Livery Stables

It is a well-established fact that the centers of New Hartford and Pine Meadow were served by numerous daily trains at the turn of the (last) century. Additionally, daily stage-coaches traversed the Hartford-Collinsville-Bakerville-Torrington-Litchfield route, along what is now Route 202. Many of the surrounding New Hartford farms had access to either oxen or horses for private transport. However, people living in the industrial, village centers might not have had either the money or the space to house a horse. Additionally, unusually heavy loads might require draft horses or simply more horses than the individual owned. It comes as no surprise, therefore, that New Hartford had a livery stable.
Like all such stables it rented horses, along with wagons or carriages, made deliveries, and probably rented stall space to people with horses but nowhere to keep them. Working horses in those days were generally housed in standing stalls, about 3 and half feet wide and nine feet long, and were almost never put in a pasture, unless they needed to recuperate or were retired (hence: ‘Put out to pasture’ as a phrase). Consequently, the livery could fit a large number of horses into a small space in the middle of town.
The livery was run by H.J. (Howard James) Stanclift, after whom Stanclift Cove on the Reservoir is named. Stanclift was a well-known man, active in the town’s government, as well as being a successful businessman and farmer.  He served on the board of selectmen for 16 terms, most of them as first selectman.  He was also a deputy sheriff for Litchfield county for twenty years.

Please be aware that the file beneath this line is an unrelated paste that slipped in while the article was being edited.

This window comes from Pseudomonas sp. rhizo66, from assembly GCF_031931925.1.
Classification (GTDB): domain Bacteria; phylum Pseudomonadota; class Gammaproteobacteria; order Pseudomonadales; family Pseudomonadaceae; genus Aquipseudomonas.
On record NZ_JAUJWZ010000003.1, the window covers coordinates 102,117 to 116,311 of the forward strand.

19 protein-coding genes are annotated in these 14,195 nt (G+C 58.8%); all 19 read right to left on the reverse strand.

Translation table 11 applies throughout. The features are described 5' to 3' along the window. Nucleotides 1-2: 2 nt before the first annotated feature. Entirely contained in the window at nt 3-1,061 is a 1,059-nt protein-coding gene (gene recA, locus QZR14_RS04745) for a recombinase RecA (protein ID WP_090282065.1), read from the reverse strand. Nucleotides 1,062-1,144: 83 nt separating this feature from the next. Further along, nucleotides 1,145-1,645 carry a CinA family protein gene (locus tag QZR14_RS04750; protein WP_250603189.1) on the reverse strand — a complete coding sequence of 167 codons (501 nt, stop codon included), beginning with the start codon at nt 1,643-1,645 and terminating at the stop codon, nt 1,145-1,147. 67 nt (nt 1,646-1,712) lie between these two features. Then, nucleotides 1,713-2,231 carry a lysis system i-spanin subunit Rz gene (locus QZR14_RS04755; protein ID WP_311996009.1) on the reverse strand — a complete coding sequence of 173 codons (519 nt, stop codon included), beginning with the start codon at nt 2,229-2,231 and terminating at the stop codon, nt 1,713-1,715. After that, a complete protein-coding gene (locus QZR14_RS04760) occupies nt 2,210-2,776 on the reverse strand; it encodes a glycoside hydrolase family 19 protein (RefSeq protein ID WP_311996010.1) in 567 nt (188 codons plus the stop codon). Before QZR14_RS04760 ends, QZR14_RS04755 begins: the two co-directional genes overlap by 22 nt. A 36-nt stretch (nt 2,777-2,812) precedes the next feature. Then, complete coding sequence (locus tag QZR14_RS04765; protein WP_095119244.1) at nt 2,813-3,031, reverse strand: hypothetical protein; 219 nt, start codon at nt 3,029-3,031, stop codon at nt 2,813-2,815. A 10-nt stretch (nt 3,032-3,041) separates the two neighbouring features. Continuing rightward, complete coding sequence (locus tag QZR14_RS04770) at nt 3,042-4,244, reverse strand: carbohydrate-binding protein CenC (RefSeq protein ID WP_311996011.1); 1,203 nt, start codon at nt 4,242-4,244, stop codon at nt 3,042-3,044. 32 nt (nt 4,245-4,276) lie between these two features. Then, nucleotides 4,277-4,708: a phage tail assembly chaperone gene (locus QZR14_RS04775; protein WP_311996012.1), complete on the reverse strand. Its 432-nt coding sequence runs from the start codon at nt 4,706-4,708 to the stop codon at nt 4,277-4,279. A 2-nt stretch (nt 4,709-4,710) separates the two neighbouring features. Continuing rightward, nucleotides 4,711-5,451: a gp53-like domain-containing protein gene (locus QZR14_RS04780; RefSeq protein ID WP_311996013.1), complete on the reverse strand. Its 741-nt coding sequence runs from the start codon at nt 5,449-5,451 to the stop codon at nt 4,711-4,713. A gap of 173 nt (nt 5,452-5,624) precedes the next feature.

The livery building stood where Bridge Street crossed the Farmington, which not incidentally would have made watering the horses much easier. This area is now the parking lot and open meadow behind the Torrington Savings Bank building. As a livery, it had closed its doors by the 1920’s, due to the collapse of town’s industry combined with the rise of the automobile.  The livery building was heavily modified during the 1920’s and served as the Star Theatre, which showed silent movies.  Amazingly, this building survived the 1936 Flood, but was destroyed following the 1955 Flood.  Today no trace remains in the green grass by the Farmington River. However, the numerous old bills made out to Stanclift for delivery services testify to the this vital part of the town’s life, as ubiquitous as today’s UPS truck.

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